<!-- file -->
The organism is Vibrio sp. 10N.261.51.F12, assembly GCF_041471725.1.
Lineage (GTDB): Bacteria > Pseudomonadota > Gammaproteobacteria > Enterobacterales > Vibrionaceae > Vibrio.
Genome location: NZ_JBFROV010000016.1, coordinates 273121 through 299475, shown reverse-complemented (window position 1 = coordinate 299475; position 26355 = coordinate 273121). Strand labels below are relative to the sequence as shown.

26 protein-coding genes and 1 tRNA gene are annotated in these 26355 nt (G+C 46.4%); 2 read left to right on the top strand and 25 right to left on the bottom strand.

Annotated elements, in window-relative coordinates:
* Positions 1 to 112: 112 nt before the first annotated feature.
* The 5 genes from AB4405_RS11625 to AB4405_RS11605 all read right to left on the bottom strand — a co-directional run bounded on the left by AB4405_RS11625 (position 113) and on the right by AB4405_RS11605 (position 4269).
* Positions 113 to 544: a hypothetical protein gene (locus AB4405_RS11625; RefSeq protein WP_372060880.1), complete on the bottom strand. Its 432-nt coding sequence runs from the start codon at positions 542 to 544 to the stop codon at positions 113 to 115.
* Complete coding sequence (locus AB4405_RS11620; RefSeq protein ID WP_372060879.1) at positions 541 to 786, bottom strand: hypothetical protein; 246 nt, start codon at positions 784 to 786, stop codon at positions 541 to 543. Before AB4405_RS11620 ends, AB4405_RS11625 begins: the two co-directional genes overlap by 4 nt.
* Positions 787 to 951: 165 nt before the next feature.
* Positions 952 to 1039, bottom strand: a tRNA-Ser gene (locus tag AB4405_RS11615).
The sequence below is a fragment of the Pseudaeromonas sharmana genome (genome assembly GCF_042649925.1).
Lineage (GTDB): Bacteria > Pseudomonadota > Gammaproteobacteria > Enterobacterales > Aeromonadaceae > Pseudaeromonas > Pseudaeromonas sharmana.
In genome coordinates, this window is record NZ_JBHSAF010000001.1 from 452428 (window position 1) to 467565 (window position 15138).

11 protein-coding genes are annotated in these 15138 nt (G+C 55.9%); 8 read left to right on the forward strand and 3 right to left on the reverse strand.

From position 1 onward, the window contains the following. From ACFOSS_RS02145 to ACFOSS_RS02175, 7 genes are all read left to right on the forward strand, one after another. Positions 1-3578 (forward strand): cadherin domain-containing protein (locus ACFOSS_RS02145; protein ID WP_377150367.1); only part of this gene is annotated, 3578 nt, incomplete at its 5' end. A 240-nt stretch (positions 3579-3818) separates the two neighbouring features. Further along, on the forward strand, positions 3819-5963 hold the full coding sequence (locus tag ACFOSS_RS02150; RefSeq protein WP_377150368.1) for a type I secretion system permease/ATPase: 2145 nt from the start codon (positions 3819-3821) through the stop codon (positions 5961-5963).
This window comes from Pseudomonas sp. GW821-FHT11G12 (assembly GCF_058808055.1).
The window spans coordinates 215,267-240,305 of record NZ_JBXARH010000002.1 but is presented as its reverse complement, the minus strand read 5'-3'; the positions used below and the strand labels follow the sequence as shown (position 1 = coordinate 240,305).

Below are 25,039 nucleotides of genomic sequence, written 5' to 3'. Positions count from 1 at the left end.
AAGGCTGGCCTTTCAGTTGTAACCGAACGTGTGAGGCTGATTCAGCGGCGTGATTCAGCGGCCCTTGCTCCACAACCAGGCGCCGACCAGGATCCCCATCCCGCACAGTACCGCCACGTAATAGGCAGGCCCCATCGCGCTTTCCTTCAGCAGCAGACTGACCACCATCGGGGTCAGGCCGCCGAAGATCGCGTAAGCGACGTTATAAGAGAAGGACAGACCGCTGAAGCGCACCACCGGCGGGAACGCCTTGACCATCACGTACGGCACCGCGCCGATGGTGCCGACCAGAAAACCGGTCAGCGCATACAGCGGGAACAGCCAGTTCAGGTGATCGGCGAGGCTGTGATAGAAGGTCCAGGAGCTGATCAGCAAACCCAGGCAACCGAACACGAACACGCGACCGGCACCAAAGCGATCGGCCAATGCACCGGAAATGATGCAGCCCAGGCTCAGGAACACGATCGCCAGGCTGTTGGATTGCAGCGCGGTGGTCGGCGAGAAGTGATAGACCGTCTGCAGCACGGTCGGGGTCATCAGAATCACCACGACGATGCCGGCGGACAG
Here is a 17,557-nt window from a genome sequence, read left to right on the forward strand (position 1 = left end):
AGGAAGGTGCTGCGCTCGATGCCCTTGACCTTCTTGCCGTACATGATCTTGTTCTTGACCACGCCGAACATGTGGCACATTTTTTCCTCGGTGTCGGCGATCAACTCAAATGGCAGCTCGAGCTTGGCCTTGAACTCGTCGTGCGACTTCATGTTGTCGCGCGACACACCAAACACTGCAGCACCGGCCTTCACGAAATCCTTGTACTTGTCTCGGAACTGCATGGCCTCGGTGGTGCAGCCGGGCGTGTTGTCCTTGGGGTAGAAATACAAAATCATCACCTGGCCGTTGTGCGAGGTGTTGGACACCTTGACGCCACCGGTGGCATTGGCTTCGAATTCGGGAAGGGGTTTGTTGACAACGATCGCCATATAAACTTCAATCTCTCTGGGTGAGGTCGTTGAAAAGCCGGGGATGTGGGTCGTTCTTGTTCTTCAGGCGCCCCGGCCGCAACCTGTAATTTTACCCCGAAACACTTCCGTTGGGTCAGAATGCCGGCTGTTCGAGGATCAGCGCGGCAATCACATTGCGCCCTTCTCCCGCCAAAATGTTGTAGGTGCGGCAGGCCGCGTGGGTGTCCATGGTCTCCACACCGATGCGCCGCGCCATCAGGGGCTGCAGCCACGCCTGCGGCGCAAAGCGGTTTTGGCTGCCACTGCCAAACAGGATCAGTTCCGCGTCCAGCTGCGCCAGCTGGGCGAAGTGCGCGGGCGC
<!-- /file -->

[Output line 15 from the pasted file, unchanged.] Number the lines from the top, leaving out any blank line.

11 protein-coding genes are annotated in these 15138 nt (G+C 55.9%); 8 read left to right on the forward strand and 3 right to left on the reverse strand.